Mortgage Application Process

What Happens Once You Submit Your Mortgage Application?

You hunted for a house and settled on one. You used a mortgage rate calculator to compare your income and expenses. Also hunted down a suitable lender and filled in their mortgage application form and submitted it. Now all you have to do is to wait for the lender to get in touch with you. We know waiting with uncertainty is tough. Hence we’ll tell you what actually is happening with your application as you read this. And what you can expect to happen.


The lender’s team is trying to get a picture of how you manage your finances. Your application is being assessed to make sure you’re not overstretching yourself. An assessment of your deposit amount, incomes, household bills, savings and debts is done. They will contact you for extra supporting documents if the picture is unclear to the lender. If you’re employed, keep your pay slips or three months’ bank statements handy. This depends on the product you’ve chosen though. If you’re self-employed, they will ask upto two years’ accounts. Once the team is confident you’ll be able to meet your repayments, they will move your application along to valuation.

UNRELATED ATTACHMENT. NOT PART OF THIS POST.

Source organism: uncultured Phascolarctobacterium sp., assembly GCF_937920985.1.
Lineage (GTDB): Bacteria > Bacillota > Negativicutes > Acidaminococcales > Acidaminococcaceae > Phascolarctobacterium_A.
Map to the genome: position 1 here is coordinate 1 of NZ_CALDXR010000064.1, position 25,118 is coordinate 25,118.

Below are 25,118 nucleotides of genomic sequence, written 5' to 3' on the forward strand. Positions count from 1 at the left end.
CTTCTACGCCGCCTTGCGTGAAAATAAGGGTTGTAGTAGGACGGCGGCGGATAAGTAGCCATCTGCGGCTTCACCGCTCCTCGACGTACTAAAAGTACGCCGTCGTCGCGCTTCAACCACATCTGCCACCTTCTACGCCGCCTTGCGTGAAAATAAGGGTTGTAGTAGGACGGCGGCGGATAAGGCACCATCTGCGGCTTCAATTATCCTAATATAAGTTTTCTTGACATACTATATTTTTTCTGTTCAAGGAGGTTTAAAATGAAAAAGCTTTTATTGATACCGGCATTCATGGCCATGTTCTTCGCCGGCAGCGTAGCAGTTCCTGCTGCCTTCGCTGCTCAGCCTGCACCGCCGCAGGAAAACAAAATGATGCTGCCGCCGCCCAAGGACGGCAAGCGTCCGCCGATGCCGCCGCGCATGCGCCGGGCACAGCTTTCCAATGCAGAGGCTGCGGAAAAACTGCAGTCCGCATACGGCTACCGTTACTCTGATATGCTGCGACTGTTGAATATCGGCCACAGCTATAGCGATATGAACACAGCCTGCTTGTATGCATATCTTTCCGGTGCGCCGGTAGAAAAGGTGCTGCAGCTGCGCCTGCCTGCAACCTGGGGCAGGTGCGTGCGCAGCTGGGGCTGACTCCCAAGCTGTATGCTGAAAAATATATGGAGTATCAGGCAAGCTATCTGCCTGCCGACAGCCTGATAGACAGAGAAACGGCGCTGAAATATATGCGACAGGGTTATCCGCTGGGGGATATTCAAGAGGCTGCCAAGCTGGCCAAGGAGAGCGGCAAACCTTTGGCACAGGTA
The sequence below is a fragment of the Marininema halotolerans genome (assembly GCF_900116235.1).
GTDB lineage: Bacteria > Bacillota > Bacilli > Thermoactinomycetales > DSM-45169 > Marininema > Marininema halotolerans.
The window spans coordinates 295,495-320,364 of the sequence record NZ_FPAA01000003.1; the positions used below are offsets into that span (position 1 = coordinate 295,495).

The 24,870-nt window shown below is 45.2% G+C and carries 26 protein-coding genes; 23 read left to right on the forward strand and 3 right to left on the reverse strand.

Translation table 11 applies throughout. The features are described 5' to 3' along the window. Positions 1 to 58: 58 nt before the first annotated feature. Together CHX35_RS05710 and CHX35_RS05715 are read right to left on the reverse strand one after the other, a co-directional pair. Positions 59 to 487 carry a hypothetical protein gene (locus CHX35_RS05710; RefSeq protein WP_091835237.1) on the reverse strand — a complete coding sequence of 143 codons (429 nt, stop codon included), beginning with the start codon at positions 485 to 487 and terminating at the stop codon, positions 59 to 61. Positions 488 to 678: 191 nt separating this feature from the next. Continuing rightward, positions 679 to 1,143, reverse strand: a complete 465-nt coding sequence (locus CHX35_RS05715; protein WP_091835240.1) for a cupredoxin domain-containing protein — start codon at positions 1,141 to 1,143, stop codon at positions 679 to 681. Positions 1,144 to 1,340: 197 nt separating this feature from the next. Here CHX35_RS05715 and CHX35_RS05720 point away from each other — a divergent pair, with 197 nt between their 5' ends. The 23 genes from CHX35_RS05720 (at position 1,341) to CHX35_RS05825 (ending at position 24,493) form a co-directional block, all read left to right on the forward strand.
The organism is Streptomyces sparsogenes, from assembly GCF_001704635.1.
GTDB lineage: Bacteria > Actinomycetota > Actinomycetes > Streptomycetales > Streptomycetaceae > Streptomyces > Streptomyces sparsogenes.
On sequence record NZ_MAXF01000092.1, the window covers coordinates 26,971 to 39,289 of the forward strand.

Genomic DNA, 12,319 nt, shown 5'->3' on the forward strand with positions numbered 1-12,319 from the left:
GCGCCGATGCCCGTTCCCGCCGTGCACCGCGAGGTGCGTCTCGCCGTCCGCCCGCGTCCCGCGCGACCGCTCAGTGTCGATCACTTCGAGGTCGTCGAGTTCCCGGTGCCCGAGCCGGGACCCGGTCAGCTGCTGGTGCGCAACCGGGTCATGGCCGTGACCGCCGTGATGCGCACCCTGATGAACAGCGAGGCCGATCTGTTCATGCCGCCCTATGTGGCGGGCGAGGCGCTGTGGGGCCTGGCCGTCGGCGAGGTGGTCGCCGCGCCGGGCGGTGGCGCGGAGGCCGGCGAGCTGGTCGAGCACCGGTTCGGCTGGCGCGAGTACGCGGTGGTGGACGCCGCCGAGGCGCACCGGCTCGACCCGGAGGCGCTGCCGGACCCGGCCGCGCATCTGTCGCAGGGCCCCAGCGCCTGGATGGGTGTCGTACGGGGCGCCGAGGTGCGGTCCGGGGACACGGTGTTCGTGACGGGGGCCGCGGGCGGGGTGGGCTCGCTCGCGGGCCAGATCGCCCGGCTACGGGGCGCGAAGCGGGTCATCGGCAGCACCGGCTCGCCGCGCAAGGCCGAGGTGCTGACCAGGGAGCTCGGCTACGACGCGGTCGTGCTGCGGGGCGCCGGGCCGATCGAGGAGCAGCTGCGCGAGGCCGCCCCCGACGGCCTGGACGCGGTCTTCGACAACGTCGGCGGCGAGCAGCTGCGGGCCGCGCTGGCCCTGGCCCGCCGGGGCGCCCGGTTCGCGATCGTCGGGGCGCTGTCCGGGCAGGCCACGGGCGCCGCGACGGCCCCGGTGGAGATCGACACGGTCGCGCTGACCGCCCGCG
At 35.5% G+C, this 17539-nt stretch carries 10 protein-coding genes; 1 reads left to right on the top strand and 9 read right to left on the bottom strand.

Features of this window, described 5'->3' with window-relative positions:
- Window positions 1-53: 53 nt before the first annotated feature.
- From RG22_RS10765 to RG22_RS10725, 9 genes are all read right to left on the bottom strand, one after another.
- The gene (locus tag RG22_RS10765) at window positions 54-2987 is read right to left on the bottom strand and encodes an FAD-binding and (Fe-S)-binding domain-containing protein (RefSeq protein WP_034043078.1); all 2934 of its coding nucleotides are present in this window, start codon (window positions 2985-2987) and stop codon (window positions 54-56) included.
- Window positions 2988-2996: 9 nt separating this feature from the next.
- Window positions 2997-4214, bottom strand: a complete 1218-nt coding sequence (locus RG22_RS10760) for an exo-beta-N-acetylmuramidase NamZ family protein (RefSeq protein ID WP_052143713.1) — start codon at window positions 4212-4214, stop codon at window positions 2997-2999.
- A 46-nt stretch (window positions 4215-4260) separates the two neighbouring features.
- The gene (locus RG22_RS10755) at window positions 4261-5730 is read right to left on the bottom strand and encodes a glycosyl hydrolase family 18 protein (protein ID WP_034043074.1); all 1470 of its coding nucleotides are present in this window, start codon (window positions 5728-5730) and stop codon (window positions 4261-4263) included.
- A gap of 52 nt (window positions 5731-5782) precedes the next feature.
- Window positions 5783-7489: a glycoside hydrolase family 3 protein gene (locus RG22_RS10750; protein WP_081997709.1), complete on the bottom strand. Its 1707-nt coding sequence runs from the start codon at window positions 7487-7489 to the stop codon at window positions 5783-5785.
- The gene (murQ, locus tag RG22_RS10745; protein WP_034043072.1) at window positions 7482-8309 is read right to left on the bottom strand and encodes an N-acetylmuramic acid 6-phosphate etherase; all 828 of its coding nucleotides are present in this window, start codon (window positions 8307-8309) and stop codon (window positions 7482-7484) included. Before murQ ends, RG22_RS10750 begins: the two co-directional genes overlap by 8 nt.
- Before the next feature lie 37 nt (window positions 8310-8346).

Valuation is done in both buying and remortgaging. Your lender will appoint a surveyor to check the property for its correct valuation. It is also checked for its suitability for mortgage purposes. They’ll likely give you a choice of what level of inspection you would like. The law requires a Standard Valuation. It is the smallest level of inspection required to progress your application. A surveyor will inspect the property and compare it with similar ones. Afterwards, they create a Valuation report.


Once the valuation is complete, your lender will write to you about their mortgage offer after carrying out all final checks. If you’re remortgaging, you hardly need to worry as it’s likely they will appoint one of their own solicitors. The offers you receive will be based on the data you provided in your application. Property sale price, loan amount and your specific mortgage product make a difference. If required, they can make changes can to these.



Once your solicitor has made all their checks, they will agree on the dates for exchanging contracts. Your solicitor will complete the sale with the seller’s solicitor. On exchange of contracts, you pay your deposit is to the seller. You’ve now committed to buying the property.


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Housing types in UK